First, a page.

(2009-04-16) Robb Hopkins Transition Towns

John Robb on the Transition Town model espoused by RonHopkins, profiled in the Ny Times. It aims to build Resilient Community in preparation for the Long Emergency. Hopkins moved to the English town of Totnes, and, in 2005, began mobilizing a campaign to "relocalize" the town. The all-volunteer effort has since been busily planting nut trees, starting its own local currency (LETS) and offering classes on things like darning socks in order to "facilitate the Great Reskilling.".. More than 80 other initiatives across England have followed, including one in Bristol, a city of nearly half a million people. Worldwide, there are now more than 150 official Transition Towns (communities with an active group of citizens)... The Transition Handbook reads like an imaginative take on a corporate-management text. It recommends techniques for building consensus, from bureaucratic-sounding protocols like Open Space Technology to an exercise in which people decorate a potato like a superhero... Millard's sketch happened to look a lot like the master plan of Fourierism, one of the most popular secular utopian movements in American history. In the early 1800s, Charles Fourier, a Frenchman, proposed, in a series of jargon-filled writings, a self-sufficient community model called a "phalanx." A central estate or "phalanstery" would be surrounded by tradesmen's workshops, cultural institutions and farmland... The structure Transition sets forth is intentionally very minimal, and improvisation is encouraged. The handbook's 12 steps needn't be done in order (Hopkins now calls them the 12 "ingredients"), and communities are free to skip ones they don't find useful. Ultimately, the most profound thing Transition offers isn't a methodology at all but a mood... It was inspiring for Reuter to watch the group emerge as one fervently turning gear in the larger mechanism of Self Governance.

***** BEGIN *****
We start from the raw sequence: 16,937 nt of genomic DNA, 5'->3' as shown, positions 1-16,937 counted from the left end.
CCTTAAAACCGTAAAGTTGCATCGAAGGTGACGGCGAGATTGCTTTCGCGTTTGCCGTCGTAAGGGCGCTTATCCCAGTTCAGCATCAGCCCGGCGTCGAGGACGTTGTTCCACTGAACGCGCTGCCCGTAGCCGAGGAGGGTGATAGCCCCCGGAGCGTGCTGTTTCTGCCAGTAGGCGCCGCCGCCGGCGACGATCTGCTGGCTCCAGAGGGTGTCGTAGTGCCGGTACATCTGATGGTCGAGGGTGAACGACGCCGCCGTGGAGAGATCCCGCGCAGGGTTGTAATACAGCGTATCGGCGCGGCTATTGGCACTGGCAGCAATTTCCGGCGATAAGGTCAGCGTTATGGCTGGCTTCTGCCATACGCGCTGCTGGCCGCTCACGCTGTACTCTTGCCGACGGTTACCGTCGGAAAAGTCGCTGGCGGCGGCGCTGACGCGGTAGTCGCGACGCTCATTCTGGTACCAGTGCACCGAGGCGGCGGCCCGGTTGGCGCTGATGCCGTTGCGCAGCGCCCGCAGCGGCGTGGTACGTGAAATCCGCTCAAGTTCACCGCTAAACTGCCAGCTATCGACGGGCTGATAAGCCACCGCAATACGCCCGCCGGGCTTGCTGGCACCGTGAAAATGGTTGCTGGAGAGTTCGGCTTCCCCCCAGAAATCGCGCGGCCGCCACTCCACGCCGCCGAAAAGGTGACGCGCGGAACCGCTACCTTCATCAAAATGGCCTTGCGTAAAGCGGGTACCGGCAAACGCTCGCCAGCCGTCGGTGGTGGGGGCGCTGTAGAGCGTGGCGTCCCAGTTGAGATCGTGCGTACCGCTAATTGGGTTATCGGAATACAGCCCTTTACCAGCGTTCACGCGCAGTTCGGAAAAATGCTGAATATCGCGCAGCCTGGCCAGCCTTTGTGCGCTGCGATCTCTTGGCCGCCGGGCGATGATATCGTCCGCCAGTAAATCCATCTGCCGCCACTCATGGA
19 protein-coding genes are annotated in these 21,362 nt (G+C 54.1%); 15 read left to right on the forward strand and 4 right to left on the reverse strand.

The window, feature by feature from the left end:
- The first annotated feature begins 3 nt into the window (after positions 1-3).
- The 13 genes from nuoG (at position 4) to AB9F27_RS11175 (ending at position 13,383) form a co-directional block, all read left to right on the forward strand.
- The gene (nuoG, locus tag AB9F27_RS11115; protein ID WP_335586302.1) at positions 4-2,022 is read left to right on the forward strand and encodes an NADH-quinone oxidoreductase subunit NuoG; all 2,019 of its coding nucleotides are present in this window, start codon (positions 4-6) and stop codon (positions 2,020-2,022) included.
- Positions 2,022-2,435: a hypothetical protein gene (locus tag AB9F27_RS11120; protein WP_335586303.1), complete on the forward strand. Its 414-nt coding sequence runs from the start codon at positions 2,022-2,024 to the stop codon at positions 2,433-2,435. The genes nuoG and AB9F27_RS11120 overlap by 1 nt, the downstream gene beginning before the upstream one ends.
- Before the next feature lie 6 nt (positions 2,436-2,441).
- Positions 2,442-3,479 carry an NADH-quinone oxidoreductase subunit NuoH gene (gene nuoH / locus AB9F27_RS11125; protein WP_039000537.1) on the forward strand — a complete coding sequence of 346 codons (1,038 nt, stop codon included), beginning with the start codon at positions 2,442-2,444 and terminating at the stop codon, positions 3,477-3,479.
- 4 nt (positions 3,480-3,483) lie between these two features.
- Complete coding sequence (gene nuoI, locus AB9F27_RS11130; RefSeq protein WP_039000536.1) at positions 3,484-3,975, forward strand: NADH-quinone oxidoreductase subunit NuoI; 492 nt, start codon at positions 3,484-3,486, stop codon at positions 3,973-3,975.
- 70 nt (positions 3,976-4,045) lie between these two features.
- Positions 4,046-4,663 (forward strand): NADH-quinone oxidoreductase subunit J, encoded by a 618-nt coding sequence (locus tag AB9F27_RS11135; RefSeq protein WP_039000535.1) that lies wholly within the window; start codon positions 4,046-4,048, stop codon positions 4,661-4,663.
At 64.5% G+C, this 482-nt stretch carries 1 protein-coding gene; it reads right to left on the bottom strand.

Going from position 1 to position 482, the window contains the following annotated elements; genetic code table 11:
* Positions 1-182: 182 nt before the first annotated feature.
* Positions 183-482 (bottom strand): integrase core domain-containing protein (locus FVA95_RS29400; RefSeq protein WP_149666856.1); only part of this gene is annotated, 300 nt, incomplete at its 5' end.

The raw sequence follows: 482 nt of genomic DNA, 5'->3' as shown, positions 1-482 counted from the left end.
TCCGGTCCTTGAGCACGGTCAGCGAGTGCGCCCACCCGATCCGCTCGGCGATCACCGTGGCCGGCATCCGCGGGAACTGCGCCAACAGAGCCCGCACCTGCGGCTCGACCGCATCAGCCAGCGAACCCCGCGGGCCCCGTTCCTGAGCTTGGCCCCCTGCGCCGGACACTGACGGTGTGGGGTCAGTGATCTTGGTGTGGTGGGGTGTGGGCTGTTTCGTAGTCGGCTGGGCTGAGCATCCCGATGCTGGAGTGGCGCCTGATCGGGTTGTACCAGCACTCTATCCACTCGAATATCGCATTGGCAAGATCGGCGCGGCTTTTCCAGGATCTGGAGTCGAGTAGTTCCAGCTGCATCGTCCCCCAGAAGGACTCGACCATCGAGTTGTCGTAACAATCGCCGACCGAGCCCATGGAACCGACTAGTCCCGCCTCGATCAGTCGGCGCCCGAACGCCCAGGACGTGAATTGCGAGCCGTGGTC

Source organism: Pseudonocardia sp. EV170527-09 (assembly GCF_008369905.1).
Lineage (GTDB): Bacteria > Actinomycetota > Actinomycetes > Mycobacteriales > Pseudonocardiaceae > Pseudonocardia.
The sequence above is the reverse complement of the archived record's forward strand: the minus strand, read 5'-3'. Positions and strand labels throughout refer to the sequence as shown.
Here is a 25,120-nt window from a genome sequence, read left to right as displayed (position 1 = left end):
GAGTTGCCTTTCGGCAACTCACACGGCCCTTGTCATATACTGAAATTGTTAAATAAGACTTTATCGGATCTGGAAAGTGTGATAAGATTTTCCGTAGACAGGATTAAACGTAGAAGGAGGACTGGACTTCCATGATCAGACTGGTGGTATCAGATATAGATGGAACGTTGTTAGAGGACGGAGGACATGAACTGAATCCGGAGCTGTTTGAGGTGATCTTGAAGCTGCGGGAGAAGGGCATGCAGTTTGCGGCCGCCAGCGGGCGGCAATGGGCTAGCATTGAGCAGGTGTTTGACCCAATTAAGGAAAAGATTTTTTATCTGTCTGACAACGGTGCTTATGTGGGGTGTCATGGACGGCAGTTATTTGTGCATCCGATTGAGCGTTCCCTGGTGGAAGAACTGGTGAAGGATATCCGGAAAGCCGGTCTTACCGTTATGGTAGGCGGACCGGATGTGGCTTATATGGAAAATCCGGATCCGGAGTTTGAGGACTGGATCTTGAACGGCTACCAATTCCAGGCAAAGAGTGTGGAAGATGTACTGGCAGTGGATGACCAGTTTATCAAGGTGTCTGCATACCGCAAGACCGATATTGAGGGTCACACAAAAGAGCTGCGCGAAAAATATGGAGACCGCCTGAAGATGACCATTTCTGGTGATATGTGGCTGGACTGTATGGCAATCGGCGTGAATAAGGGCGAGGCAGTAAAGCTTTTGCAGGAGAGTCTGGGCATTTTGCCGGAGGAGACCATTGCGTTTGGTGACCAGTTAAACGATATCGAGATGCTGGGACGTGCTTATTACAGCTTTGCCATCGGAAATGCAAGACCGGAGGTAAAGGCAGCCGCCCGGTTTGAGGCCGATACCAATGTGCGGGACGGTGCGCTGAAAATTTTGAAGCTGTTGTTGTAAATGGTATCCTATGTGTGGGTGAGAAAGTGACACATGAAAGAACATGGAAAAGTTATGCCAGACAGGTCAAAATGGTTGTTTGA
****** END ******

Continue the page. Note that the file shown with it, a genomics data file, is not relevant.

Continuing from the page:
Robb: However, as I pointed out in my earlier post on the movement, the real value of the Transition Towns approach isn't its emphasis on energy descent (which may neither be sufficient nor ultimately valuable for Resilience), but rather its concisely crafted methodology for catalyzing Community Participation (Political Engagement) via a messy Open Source organizational process (which allows people to deviate from the "energy descent approach" if they desire to).

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